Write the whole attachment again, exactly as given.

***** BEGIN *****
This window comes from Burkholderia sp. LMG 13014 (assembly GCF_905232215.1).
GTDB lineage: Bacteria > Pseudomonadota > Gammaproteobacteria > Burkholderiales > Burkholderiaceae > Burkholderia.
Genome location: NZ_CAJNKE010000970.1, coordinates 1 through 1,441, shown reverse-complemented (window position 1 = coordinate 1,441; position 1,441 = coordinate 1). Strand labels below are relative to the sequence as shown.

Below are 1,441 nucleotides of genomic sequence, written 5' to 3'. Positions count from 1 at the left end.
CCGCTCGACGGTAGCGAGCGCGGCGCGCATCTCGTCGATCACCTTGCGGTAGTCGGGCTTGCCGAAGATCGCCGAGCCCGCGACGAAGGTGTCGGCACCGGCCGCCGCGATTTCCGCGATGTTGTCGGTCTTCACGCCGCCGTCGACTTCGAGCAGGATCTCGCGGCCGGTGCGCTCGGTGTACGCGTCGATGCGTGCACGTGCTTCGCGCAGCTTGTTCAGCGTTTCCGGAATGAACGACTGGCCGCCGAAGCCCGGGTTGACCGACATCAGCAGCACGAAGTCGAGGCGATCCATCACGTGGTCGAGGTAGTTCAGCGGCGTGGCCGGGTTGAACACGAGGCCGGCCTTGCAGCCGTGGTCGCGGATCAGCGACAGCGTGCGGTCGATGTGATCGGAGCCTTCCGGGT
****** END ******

This window comes from Burkholderia sp. LMG 13014 (assembly GCF_905232215.1).
GTDB lineage: Bacteria > Pseudomonadota > Gammaproteobacteria > Burkholderiales > Burkholderiaceae > Burkholderia.
Genome location: NZ_CAJNKE010000970.1, coordinates 1 through 1,441, shown reverse-complemented (window position 1 = coordinate 1,441; position 1,441 = coordinate 1). Strand labels below are relative to the sequence as shown.

Below are 1,441 nucleotides of genomic sequence, written 5' to 3'. Positions count from 1 at the left end.
CCGCTCGACGGTAGCGAGCGCGGCGCGCATCTCGTCGATCACCTTGCGGTAGTCGGGCTTGCCGAAGATCGCCGAGCCCGCGACGAAGGTGTCGGCACCGGCCGCCGCGATTTCCGCGATGTTGTCGGTCTTCACGCCGCCGTCGACTTCGAGCAGGATCTCGCGGCCGGTGCGCTCGGTGTACGCGTCGATGCGTGCACGTGCTTCGCGCAGCTTGTTCAGCGTTTCCGGAATGAACGACTGGCCGCCGAAGCCCGGGTTGACCGACATCAGCAGCACGAAGTCGAGGCGATCCATCACGTGGTCGAGGTAGTTCAGCGGCGTGGCCGGGTTGAACACGAGGCCGGCCTTGCAGCCGTGGTCGCGGATCAGCGACAGCGTGCGGTCGATGTGATCGGAGCCTTCCGGGT